Can writing a regular blog really help you to grow your training business?
Is it really necessary to blog? What will it help you to achieve? Would your time be better spent elsewhere in your business?
While writing and maintaining a blog isn’t the right move for everyone, I think there are several important reasons to incorporate blogging into your freelance training business strategy:
1. A blog helps you build your authority and reputation
One of the big attractions of having your own blog is that you have carte blanche when it comes to deciding what topics to write about. Yes, your business blog should be relevant to your training business and it should appear to your target customers but these are your only real confines.
By creating regular blog articles, you can showcase your knowledge, reach out to potential clients and build your reputation and authority as an expert in your field. You can tackle big news stories affecting your industry, highlight case studies, demonstrate your experience and become a recognised voice in your field.
If your blog offers meaty, readable content that adds value for your readers in some way, people will begin to ask, “Wow, if this is what they give away for free, how much more would we get as a paying client?”
2. A blog helps you connect with potential clients
As mentioned briefly above, adding regular blog articles to your website can help you to connect with potential clients.
Let’s imagine that you offer training for professional service firms that are dealing with challenges around mergers, meeting monthly targets, changes in leadership, etc. By writing a blog article about a topic that could affect your potential clients, it may well show up on Google the next time they run a search for ‘leadership training’ or ‘change management’. This will bring potential clients to your website via your blog. If they then see you’ve published other articles that are applicable to them and that you offer services to support the challenges they’re facing in their organisation, they may well pick up the phone and book you.
3. A blog gets people talking on social media
Every time you write a new blog, you have a reason to share a page from your website on your social media pages. If you write articles that appeal to your existing and potential customers, they’re more likely to comment on your blog, share it with their network and generally help spread the word about your knowledge and expertise.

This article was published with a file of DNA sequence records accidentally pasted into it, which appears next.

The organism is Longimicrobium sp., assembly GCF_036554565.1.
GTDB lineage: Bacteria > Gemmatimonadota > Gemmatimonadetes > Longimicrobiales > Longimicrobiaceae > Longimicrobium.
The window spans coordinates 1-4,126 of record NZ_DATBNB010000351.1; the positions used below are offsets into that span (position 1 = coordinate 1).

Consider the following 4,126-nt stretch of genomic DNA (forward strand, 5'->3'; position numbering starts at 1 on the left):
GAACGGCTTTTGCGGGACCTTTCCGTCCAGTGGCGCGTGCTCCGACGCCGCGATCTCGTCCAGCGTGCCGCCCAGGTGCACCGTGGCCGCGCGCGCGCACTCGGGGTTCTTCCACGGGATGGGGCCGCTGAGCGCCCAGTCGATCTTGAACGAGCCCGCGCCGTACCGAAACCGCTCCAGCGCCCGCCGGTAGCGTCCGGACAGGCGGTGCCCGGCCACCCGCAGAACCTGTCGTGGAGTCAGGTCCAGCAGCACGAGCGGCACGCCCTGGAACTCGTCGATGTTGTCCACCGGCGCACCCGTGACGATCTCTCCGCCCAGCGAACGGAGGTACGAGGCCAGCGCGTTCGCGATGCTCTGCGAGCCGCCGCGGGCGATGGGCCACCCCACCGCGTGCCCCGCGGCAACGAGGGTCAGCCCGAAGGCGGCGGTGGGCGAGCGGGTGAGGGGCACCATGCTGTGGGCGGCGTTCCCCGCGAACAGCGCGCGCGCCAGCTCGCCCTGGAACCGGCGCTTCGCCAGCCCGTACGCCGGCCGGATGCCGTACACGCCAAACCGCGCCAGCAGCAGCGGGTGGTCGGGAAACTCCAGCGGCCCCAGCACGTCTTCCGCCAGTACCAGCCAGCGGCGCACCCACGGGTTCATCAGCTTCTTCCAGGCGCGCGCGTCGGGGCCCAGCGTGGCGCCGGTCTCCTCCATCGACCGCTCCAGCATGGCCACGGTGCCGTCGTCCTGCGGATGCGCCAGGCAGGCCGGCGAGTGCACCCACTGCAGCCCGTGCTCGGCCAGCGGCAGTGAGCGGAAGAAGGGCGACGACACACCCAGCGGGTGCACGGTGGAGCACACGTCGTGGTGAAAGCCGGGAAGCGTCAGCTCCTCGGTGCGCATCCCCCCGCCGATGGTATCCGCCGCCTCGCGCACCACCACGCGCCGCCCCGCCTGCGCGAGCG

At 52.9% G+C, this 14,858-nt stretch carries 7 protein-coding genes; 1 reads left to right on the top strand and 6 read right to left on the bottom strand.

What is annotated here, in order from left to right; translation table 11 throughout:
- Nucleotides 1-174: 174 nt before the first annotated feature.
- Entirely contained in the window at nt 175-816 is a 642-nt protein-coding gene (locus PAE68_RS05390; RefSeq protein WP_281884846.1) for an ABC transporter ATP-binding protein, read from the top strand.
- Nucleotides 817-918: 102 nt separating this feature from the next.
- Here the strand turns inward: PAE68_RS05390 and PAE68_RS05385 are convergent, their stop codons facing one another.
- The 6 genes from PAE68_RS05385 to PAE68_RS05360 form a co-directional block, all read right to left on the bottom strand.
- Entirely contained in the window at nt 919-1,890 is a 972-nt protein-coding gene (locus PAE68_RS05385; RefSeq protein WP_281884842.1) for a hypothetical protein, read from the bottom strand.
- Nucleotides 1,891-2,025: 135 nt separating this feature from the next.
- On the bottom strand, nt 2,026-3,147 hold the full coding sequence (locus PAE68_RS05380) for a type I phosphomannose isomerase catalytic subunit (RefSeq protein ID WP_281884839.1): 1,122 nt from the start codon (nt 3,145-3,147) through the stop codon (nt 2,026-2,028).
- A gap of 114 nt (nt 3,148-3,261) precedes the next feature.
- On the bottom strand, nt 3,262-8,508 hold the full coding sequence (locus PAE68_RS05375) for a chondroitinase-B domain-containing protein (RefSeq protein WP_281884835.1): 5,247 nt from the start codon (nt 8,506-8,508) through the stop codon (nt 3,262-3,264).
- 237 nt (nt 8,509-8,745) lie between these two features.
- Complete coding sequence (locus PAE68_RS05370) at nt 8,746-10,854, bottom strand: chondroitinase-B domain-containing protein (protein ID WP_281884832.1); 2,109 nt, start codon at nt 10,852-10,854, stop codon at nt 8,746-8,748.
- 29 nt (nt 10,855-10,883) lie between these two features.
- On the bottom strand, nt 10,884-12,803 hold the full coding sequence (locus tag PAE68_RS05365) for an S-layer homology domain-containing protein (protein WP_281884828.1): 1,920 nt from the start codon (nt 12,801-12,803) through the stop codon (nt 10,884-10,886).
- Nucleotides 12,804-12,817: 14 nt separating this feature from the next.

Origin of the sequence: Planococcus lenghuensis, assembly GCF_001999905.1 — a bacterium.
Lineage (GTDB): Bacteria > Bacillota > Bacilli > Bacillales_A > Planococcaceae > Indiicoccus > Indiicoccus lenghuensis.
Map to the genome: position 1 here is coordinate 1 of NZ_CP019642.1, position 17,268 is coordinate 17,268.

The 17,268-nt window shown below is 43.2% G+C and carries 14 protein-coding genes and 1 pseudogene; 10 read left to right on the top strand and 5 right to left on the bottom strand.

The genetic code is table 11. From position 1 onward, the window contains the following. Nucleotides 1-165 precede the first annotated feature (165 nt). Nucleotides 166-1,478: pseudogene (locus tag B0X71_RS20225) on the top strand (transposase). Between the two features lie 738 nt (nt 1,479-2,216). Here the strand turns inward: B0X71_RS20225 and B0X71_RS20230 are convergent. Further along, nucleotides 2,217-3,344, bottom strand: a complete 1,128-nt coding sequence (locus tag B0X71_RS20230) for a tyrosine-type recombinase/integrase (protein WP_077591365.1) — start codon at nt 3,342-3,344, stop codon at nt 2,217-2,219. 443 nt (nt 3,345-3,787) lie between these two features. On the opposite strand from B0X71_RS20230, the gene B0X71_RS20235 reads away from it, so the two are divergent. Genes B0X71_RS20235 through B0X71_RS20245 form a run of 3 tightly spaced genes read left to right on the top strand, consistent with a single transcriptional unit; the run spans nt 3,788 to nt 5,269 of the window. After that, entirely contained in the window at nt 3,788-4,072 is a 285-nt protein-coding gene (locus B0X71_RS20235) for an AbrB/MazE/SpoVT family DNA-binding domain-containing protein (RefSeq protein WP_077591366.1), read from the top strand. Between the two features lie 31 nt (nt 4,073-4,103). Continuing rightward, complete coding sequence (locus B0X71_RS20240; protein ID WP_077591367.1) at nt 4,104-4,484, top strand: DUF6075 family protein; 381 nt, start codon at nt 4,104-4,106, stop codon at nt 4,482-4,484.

This is a great way to boost your business’s visibility and create brand awareness, as well as to create a conversation with your customers. And the better you get to know them, the easier it is to market your business to them.
4. A blog drives traffic to your website
Google loves seeing fresh content on a website as it’s a sign that the website is regularly maintained and that you care about enriching the customer experience with added value, support and knowledge.
Blog articles offer ‘sticky’ content – in other words, because they’re slightly longer than the average web page, they keep people reading for several minutes. Google takes this as a clue that visitors to your website choose to ‘stick’ around and read your offering in-depth rather than bouncing straight off the site because it doesn’t feature what they’re looking for.
As the search engines are constantly striving to deliver better, more relevant results pages in response to searches, websites with low bounce rates and longer average times spent on site tend to rank higher and, in turn, receive more traffic.
By having your website rank higher in Google, it’s a chance to drive more potential customers to your site, increasing your bookings and profits.
Quality over quantity
One of the biggest blocks to successful blogging is time. I know that as a freelance trainer you’re busy. Blogging doesn’t have to be overwhelming. You could decide to blog just once a month, for example, if weekly feels like too much right now.
With blogging, the key is consistency and quality over quantity. If your clients know when to expect a new blog, they are likely to look out for it. If the one blog you write a month is packed full of relevant, readable content, it will create more interest than a poorly written and uninformative weekly blog.
As I’m a big fan of breaking tasks down into manageable chunks, I tend to approach blogging in the same way by spending 10 minutes a day on these different tasks:
- Brainstorming the topic/title
- Writing a list of key points to include in the blog
- Writing the first draft
- Editing the blog
- Finding an image
- Posting the blog
- Adding the blog to my newsletter
By completing just one task a day, it’s possible to write a high-quality article without it eating into too much of your time. And, let’s not forget, that if you really dislike writing or simply can’t fit blogging into your schedule, you can always outsource your blog to a professional copywriter or blog writer.